6. Spectroscopy and dynamics of charge transfer excitons in type-II band aligned quantum confined heterostructures (United States)

    Kushavah, Dushyant; Mohapatra, P. K.; Rustagi, K. C.; Bahadur, D.; Vasa, P.; Singh, B. P.


    We illustrate effect of charge transfer (CT) in type-II quantum confined heterostructure by comparing CdSe quantum dots (QDs), CdSe/CdTe heterostructure quantum dots (HQDs) and CdSe/CdTe/CdSe quantum well-quantum dots (QWQDs) heterostructures. CdSe core QDs were synthesized using a kinetic growth method where QD size depends on reaction time. For shell coating we used modified version of successive ionic layer adsorption and reaction (SILAR). Size of different QDs ˜5 to 7 nm were measured by transmission electron microscopy (TEM). Strong red shift from ˜597 to ˜746 nm in photoluminescence (PL) spectra from QDs to QWQDs shows high tunability which is not possible with single constituent semiconductor QDs. PL spectra have been recorded at different temperatures (10K-300K). Room temperature time correlated single photon counting (TCSPC) measurements for QDs to QWQDs show three exponential radiative decay. The slowest component decay constant in QWQDs comes around eight fold to ˜51 ns as compared to ˜6.5 ns in HQD suggesting new opportunities to tailor the radiative carrier recombination rate of CT excitons.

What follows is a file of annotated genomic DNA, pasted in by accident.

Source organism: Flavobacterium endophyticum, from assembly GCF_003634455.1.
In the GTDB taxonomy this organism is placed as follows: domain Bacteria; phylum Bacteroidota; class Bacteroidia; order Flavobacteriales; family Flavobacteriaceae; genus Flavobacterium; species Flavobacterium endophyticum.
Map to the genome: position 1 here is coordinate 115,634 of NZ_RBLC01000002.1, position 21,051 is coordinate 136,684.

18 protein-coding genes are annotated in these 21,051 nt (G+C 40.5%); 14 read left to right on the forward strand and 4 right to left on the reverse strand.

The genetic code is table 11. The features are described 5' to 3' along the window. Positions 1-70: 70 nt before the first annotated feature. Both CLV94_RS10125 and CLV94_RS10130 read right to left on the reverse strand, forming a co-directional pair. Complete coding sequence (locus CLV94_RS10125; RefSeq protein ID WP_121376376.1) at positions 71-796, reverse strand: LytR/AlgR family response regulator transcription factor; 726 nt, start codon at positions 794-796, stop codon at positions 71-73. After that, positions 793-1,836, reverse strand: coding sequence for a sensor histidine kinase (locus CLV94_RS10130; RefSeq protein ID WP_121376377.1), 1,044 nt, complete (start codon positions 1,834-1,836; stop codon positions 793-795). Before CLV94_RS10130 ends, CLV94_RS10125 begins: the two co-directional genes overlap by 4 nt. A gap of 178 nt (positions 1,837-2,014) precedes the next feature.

7. Spectroscopy and dynamics of charge transfer excitons in type-II band aligned quantum confined heterostructures

    Energy Technology Data Exchange (ETDEWEB)

    Kushavah, Dushyant [Centre for Research in Nanotechnology and Science, IIT Bombay-400076, Mumbai (India); Mohapatra, P. K.; Vasa, P.; Singh, B. P., E-mail: [Department of physics, IIT Bombay, Mumbai-400076 (India); Rustagi, K. C. [Indian Institute of Science Education and Research Bhopal-462066, Bhopal (India); Bahadur, D. [Department of Metallurgical Engineering and Materials Science, IIT Bombay, Mumbai-400076 (India)


    We illustrate effect of charge transfer (CT) in type-II quantum confined heterostructure by comparing CdSe quantum dots (QDs), CdSe/CdTe heterostructure quantum dots (HQDs) and CdSe/CdTe/CdSe quantum well-quantum dots (QWQDs) heterostructures. CdSe core QDs were synthesized using a kinetic growth method where QD size depends on reaction time. For shell coating we used modified version of successive ionic layer adsorption and reaction (SILAR). Size of different QDs ∼5 to 7 nm were measured by transmission electron microscopy (TEM). Strong red shift from ∼597 to ∼746 nm in photoluminescence (PL) spectra from QDs to QWQDs shows high tunability which is not possible with single constituent semiconductor QDs. PL spectra have been recorded at different temperatures (10K-300K). Room temperature time correlated single photon counting (TCSPC) measurements for QDs to QWQDs show three exponential radiative decay. The slowest component decay constant in QWQDs comes around eight fold to ∼51 ns as compared to ∼6.5 ns in HQD suggesting new opportunities to tailor the radiative carrier recombination rate of CT excitons.